5 Ways to Treat Your Craft Like A Business
It's hard for artists and writers to promote themselves effectively in today's saturated fandom marketplaces, be it Artist's Alley, Twitter, an online storefront, or even your Patreon page. What can you do to stand out and maximize your efficiency?
1.) Your work is a business. Treat it as such.
Monetizing what you love isn't wrong -- but it means you have to treat it seriously, not as a hobby. If most of your money is coming from commissions, conventions, and so forth, you're the man now, dog: you're your own boss and you're running a business. Everyone you interact with will see your online footprint, so make sure it looks good. Conducting yourself professionally doesn't mean that you have to be boring; it just means that you have to curate what you want people to know about you and your work.
Happy Friday! When you work in merchandising you can create anything you want and no one stops you! Here's an ita bag insert of my weird looking cat!— DUAL WIELD STUDIO (@dualwieldstudio) October 11, 2019
✨Gabriel, the most perfect handsome boy: https://t.co/Y7TSm0lWjO
✨Moon Ita Bag: https://t.co/85zRtwnpQ9 pic.twitter.com/V0jmq0S4om
Keep your social media populated with recent examples of your work, or at the very least places where folks can access them easily. Ensure that if you're sending out physical items you're sending them out on time or communicating the reason why you cannot if you haven't.
2.) Taxes. Yeah, you gotta pay them.
No, this is not advice that replaces legal advice from an accountant. No one wakes up in the morning and thinks, yeah, I'm really excited to figure out how to pay my taxes, especially after a convention. However, avoiding paying your taxes and getting caught for it later is a much more costly mistake to make. The better option is to simply pay your taxes when they're due, which means doing a little research into each state's requirements.
Taxes are, unfortunately, not that universal from state to state. In California, for example, you may have to sign up for a seller's permit and file your taxes through their online site. In Washington DC, you're given a sheet of paper and expected to fill it out and return it. Each state differs wildly and we highly recommend that you do your research in advance but also reach out to other artists who have done the show before! They might have tips and tricks you can rely on when it comes to how to file and best practices. Doing the most basic research into a state's requirements with regards to taxes can help immensely and save you a headache down the road. Don't forget about the taxes you have to pay as a freelancer, as well.
3.) Who are you? What's your name?
Have you ever gone to a convention, stopped a booth, and walked away without a sense of who you bought from? Have you ever searched the name on their business card, shoved in the stack of fifty you've grabbed from all over Artist's Alley, and been unable to find anything?
Remember, you're curating your digital footprint. You want to brand your work; you want to put your name out there. Using a consistent name throughout all of your social media profiles, as well as any portfolio showcases or landing pages, is going to make people remember you and your brand.
4.) Marketing and how to capitalize on holidays or seasons.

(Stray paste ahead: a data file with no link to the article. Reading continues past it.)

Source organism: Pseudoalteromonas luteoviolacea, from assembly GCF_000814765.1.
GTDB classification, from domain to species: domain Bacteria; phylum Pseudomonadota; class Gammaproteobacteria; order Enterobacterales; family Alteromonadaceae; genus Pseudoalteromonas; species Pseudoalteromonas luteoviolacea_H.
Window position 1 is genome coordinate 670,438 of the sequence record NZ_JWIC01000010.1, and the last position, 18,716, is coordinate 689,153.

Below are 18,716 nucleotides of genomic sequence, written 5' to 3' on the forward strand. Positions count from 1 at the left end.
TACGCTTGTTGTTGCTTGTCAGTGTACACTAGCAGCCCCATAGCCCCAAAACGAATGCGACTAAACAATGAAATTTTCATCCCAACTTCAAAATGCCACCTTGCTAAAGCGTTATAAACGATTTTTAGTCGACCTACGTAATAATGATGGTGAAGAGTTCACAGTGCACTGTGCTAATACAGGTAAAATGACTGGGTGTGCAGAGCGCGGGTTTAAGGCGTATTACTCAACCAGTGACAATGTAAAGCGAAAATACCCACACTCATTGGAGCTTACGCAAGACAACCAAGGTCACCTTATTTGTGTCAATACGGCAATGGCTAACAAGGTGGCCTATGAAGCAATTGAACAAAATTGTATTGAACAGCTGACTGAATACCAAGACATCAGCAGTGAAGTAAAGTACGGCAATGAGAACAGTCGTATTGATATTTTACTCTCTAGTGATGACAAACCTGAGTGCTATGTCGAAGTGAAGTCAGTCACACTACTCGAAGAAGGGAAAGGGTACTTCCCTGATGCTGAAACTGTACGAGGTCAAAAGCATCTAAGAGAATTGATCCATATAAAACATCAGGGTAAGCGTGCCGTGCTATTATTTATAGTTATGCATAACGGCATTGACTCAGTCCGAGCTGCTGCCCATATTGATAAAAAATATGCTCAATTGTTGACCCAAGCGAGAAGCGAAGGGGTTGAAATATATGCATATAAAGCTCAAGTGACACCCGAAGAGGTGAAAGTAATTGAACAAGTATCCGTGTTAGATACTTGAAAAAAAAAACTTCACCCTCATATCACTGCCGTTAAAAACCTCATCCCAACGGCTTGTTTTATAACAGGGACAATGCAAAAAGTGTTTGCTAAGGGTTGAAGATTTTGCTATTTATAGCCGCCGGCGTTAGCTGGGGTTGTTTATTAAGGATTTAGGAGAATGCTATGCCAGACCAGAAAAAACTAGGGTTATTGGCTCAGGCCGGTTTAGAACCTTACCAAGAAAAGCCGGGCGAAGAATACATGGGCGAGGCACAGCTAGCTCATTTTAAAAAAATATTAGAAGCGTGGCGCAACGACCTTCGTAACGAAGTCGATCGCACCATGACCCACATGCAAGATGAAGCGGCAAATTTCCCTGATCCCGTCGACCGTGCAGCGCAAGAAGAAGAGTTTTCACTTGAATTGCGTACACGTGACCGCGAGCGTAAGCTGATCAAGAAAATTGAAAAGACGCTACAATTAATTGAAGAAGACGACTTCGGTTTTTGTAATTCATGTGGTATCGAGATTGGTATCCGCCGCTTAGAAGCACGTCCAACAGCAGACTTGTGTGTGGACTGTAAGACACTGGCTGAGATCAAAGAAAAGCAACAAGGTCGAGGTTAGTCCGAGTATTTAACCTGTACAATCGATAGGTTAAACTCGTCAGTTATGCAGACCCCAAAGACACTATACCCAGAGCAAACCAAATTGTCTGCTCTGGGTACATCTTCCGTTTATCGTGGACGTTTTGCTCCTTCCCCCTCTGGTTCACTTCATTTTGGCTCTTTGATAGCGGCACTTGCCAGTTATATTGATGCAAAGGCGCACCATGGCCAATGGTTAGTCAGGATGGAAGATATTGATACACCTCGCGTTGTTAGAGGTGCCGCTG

Holidays are an important part of the marketing process and one that's often ignored outside of a general post for "20% off!" from most folks. If you're treating your craft as a business, there are some other creative ways that you can try and market around holidays or special events.
Try and release relevant products according to the time of year or holiday. For example, don't release a tank top variant of your favorite print in December, and don't release a heavy winter jacket in July. Do you have a popular product that you could tweak to be a limited edition release for a holiday?
For example, maybe you have a pin that you could redo a limited run of in orange for Halloween or red/green for Christmas. Special colors, prints, or designs are always good methods to tweak existing designs for new but low-investment product. Are you making merchandise for an IP that has a special date in its canon?
For example, if I were releasing Terminator merchandise, what about Sarah Connor's birthday? Or the day when Skynet goes live? Try to think of creative dates that you can use to market to your audience with.
The Alien franchise holds Alien Day every April 26th, reaching out to fans everywhere.
5.) Social Meme-dia?
Social media is a great way to connect with your audience or to find one if you're just starting out. The key to using it, though, is making certain you're leveraging it properly.
Social media isn't just for posting pictures of your cute animals or retweeting memes. It should be a place that you post things like works in progress, finished items, the merchandise you're thinking of making, or anything else related to your craft.
If you're not going to be using email marketing (which, to be fair, can be more trouble than it's worth for just starting out) then social media and convention presence are going to be two of your heaviest hitters when it comes to getting eyeballs on your work. Some really great examples of artists, writers, or content creators who maximize their presence on Twitter are: @SamMaggs; @YoshiSquared; @StillNotSam; @PuccaNoodles; and @MicaBurton.
Know anyone else who is rocking social media to promote themselves? Have questions about best practices for your storefront? Drop us a line on Twitter, FB, or a comment on here and let us know!